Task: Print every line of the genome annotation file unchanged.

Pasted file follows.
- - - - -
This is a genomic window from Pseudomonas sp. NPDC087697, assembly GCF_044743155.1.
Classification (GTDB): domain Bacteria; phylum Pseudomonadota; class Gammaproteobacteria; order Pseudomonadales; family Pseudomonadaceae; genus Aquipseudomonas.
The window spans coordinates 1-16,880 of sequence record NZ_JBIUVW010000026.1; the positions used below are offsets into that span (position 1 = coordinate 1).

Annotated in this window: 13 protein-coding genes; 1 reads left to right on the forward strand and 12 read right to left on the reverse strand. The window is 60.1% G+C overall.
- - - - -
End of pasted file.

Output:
This is a genomic window from Pseudomonas sp. NPDC087697, assembly GCF_044743155.1.
Classification (GTDB): domain Bacteria; phylum Pseudomonadota; class Gammaproteobacteria; order Pseudomonadales; family Pseudomonadaceae; genus Aquipseudomonas.
The window spans coordinates 1-16,880 of sequence record NZ_JBIUVW010000026.1; the positions used below are offsets into that span (position 1 = coordinate 1).

Annotated in this window: 13 protein-coding genes; 1 reads left to right on the forward strand and 12 read right to left on the reverse strand. The window is 60.1% G+C overall.